LASIMRA to Audit Utility Infrastructure in January

By Adeola Ogunrinde

The Lagos State Infrastructure Maintenance and Regulatory Agency (LASIMRA) has said it would commence audit of underground and over the ground utility infrastructure within the geographical boundaries of the state in January 2017 to ascertain the quality and quantum of the infrastructure and guide in proper regulation and planning.

Chief Executive Officer of LASIMRA, Mr. Babajide Odekunle, who disclosed this at a Stakeholders’ Forum with telecommunication service providers and others, said the audit became imperative owing to the urgent need to determine the actual telecommunication and water cables as well as gas and water pipelines under the ground and on the ground for effective planning especially with regards to development and redevelopment of the city.

Odekunle said Governor Akinwunmi Ambode had already given approval and necessary support for thecommencement of the audit, while other agencies of government which will be involved in the management of effect of the exercise had been adequately sensitized on their roles.

He said the agency was very much determined to sanitize the process of erecting infrastructure within the boundaries of the state, as such would go a long way in ensuring sanity and address issues associated with non-compliance with global best practices.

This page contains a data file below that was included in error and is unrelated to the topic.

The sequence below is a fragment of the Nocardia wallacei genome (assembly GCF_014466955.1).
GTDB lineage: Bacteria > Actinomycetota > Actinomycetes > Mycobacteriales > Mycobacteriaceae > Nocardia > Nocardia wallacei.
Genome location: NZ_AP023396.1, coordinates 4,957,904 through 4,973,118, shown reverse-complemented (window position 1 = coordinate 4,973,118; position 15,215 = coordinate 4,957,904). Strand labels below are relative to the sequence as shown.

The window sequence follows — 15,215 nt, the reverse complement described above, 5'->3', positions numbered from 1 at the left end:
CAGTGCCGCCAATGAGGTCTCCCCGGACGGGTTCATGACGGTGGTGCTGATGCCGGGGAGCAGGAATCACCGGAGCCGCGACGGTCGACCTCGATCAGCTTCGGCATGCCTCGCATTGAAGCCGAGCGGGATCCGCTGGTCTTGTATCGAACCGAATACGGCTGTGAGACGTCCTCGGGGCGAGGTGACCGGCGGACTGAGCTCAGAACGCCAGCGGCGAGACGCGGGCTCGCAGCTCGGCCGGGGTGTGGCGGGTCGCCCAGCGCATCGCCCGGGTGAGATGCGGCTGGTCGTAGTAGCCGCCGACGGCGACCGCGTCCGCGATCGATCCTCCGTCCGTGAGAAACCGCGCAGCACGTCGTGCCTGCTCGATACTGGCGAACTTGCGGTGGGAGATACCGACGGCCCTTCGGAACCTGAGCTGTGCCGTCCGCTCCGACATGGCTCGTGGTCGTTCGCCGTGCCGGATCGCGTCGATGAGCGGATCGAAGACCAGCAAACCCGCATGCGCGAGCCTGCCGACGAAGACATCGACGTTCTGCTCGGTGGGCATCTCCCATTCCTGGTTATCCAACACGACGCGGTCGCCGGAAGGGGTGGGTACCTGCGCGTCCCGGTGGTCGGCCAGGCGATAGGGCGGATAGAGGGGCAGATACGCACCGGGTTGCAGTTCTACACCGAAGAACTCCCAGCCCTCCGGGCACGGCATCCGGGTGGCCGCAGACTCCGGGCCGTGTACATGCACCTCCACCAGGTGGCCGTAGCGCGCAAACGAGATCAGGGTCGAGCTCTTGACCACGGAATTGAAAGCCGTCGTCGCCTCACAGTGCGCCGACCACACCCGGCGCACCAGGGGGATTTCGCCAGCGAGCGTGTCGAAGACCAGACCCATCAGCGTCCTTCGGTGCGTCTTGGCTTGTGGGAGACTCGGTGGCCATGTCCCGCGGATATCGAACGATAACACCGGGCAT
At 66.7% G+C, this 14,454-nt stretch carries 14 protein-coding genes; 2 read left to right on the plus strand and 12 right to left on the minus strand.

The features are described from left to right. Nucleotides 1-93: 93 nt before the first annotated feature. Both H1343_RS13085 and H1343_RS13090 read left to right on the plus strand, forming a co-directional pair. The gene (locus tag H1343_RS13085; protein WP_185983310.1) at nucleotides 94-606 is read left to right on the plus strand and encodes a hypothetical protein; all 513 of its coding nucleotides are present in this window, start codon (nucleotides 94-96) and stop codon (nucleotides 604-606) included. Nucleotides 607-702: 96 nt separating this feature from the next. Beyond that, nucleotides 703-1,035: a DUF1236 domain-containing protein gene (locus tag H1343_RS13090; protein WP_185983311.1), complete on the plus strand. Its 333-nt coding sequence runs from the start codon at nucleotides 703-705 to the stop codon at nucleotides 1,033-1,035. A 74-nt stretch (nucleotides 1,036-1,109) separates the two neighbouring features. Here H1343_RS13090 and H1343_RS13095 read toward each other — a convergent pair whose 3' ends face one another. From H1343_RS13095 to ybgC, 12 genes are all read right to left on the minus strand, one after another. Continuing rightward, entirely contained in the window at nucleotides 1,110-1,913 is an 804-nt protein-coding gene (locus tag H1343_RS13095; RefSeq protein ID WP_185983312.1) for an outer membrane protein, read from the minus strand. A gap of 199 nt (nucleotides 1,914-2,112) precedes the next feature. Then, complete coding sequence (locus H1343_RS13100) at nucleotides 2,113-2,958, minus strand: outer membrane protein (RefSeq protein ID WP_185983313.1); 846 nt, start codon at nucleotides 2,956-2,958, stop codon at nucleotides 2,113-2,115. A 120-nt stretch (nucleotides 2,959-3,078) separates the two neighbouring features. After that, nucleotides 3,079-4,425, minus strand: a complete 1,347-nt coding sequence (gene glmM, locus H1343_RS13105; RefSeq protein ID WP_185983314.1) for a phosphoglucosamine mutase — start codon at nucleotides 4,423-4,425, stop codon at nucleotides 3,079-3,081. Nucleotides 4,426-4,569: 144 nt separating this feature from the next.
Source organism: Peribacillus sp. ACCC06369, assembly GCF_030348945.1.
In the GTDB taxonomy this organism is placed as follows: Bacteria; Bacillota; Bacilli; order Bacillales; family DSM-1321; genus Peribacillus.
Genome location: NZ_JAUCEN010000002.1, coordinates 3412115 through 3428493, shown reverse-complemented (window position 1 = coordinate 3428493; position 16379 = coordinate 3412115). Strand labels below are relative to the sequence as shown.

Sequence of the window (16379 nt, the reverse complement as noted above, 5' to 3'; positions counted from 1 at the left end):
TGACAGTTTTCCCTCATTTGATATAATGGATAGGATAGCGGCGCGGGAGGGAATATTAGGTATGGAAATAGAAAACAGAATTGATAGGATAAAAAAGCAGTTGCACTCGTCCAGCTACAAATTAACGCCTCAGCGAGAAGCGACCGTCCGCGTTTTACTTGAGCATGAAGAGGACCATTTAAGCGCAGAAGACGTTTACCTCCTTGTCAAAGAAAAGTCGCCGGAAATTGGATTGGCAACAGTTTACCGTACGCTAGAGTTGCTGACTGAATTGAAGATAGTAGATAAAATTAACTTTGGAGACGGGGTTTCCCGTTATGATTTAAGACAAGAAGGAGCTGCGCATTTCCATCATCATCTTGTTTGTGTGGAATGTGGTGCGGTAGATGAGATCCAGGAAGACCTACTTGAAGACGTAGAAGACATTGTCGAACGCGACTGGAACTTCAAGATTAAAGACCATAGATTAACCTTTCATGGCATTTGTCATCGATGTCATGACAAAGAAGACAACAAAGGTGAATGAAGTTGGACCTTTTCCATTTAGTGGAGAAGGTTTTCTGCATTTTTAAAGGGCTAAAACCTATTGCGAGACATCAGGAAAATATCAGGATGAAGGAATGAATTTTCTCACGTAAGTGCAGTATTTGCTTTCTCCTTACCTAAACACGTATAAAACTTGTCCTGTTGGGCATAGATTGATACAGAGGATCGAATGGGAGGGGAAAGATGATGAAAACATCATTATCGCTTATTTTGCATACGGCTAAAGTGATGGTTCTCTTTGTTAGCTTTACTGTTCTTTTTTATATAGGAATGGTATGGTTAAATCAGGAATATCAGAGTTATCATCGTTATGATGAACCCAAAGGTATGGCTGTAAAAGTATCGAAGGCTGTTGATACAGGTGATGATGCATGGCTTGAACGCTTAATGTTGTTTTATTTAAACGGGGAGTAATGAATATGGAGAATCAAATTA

He said: “It is about time we have a database of all utility infrastructures within the geographical boundaries of Lagos State. LASIMRA was set up in 2004 to monitor, manage and control utility infrastructure within the geographical boundaries of Lagos State in the critical sectoral areas of telecommunication, power, gas and water.

“As at today, there is no record of all these things and se we need to carry out an inventory. Some of the cables and pipelines underground are going to ten years or more. We have just been lucky so far, but the state needs to do this. If anybody should ask, how many roof towers do we have in Lagos State, nobody can say; how many towers do we have in the Greenfield, nobody can say; what is the distance or length of the fibres under the ground, nobody can say.

“So, we need to know what is where. Under the ground in this state we have gas pipes, electricity cables, water pipes, telecommunication cables and yet we cannot say on Isaac John for instance, this is what we have under the ground and so we just need to do this audit and the time is now.

“At the end of the exercise, an as built database will become a most sought after information system that will become a guide to the future of our State,” Odekunle said.

While urging the stakeholders to cooperate with government in its bid to sanitize the sector, Odekunle said inasmuch as government had made adequate preparation for a hitch-free exercise, nonetheless members of the public should also cooperate with government in that regard.

In his technical presentation at the forum, Managing Director of Critical Infrastructure Services Limited, Mr. C.O Obike, said telecommunication remained very strategic to the economy and national security, and as such, all stakeholders must play by the rules.

He condemned the practice whereby telecom operators construct beyond the approved kilometers for the purpose of erecting cables underground, and the laying of cables inside drainages, saying such often times, resulted in the blockage of the drainage channels which eventually leads to flooding.




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